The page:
Each week Julia Bryce uncovers previously popular dishes in our Throwback Thursday series and offers both a classic recipe and a modern twist.
When you think of steak, the last thing you’ll associate with it is a Roman Goddess.
However, that is exactly where the popular 1950s dish, Steak Diane, got its name from.
A pan-fried thin steak served with sauce made from the pan juices, shallots, butter and brandy, the recipe has had various updates as well as adaptations to keep it in line with the times.
The sauce “a la Diane” originally featured cream, truffle and lots of black pepper, however nowadays it is most commonly served with shallots and brandy. By flambeing the sauce during the cooking process, caramelisation takes place and gives it its unique flavour.
Its name comes from Roman mythology, more specifically Diana who was the Goddess of hunting. In Greek mythology, she was referred as Artemis, and is associated with fertility and nature. A statue named Diana of Versailles can be found in the Louvre in Paris, France.
With no real documented origin and numerous countries claiming to have created it, the most prolific time it was recognised was in the 1940s when it was put on the menus of New York restaurants within The Drake Hotel, Sherry-Netherland and The Colony.
A common item on numerous popular eateries in The Big Apple, Steak Diane was all the rave in the 50s and early 60s. It was especially popular in venues where they could show off their flambeying skills table-side.
- 2 fillet steaks
- 2 shallots, finely diced
- 40g of mushrooms, sliced
- 1 tsp Worcestershire sauce
- 1 tsp Dijon mustard
- 100ml of double cream
- 25g of butter
- 70ml of brandy
- 1 handful of fresh parsley leaves, finely chopped
- 1 tsp vegetable oil
- Sea salt and ground black pepper, to season
- 1 tbsp black peppercorns, whole
- Crush the peppercorns and mix with a sprinkle of sea salt.
- Take the steaks and place on a board. Rub the seasoning into them on both sides.
- Melt a bit butter in a non-stick frying pan over high heat. Add a little oil and place both steaks into the pan.
- For medium/rare, fry the steak on the high heat for 3-3 1/2 minutes – do this on each side.
- Remove the meat from the pan and set them aside to rest. You can cover them with foil.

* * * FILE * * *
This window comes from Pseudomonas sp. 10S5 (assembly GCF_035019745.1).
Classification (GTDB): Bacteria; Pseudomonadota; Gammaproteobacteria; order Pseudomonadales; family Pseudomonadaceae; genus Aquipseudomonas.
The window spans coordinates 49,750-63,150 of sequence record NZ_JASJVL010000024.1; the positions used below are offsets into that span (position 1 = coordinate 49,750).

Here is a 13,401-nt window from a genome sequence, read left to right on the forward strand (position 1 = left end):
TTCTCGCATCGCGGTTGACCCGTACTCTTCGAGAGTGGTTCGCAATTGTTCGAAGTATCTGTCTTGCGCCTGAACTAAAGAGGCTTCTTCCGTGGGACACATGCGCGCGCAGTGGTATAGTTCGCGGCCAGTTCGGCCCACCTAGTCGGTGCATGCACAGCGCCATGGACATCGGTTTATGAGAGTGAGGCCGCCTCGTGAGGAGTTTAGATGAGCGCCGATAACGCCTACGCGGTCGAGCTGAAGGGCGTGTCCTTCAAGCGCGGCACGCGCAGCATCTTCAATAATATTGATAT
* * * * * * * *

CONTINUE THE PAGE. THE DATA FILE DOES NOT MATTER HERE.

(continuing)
- In the same frying pan, add the shallots and cook for around 3 minutes on a medium heat. Add the mushrooms and the butter and cook.
- Once the vegetables are soft, pour in some brandy.
- Carefully set the alcohol alight by tilting the pan towards the gas flame. You can also do this by using a lit match. If you don’t want to do this, you can just let the brandy simmer for around 20-30 seconds.
- When the flames have gone out, add the Worcestershire sauce and Dijon mustard and cook for a few minutes.
- Add the double cream and reduce it down until it is a bit thicker. Add the parsley.
- Season to taste and enjoy. You can serve the dish with your preferred sides.
Recipes with a twist:
Steak Ciabatta with Mushrooms and Onion
- 200g flank steak
- Olive oil
- 150g mushrooms, sliced
- 1 red onion, sliced
- 1 onion, sliced
- Salt and pepper, to season
- 1 ciabatta loaf
- English mustard, optional
- Remove the steak from the fridge to bring it to room temperature.
- Cover it in clingfilm and bash it to tenderise it. Make sure you make it roughly the same thickness. Place on a board and season with salt and pepper.
- Preheat the oven to 115°C and bake the ciabatta.
- Take your onion and mushroom and heat in a pan with olive oil until they are cooked. Place to the side.
- In the same frying pan, get the pan really hot and place your steak on it. Cook it for 3-3 1/2 minutes for medium/rare and then do the same on the other side.
- Once cooked, cover with foil and leave to rest for around 10 minutes. You can then slice it into fine strips.
- Remove the warm ciabatta and slice down the middle of it – longways.
- Take some butter and butter both slices the bread. Then add the sliced steak, the onion and the mushrooms, topping with the other slice of bread.
- Add mustard and serve with your favourite sides.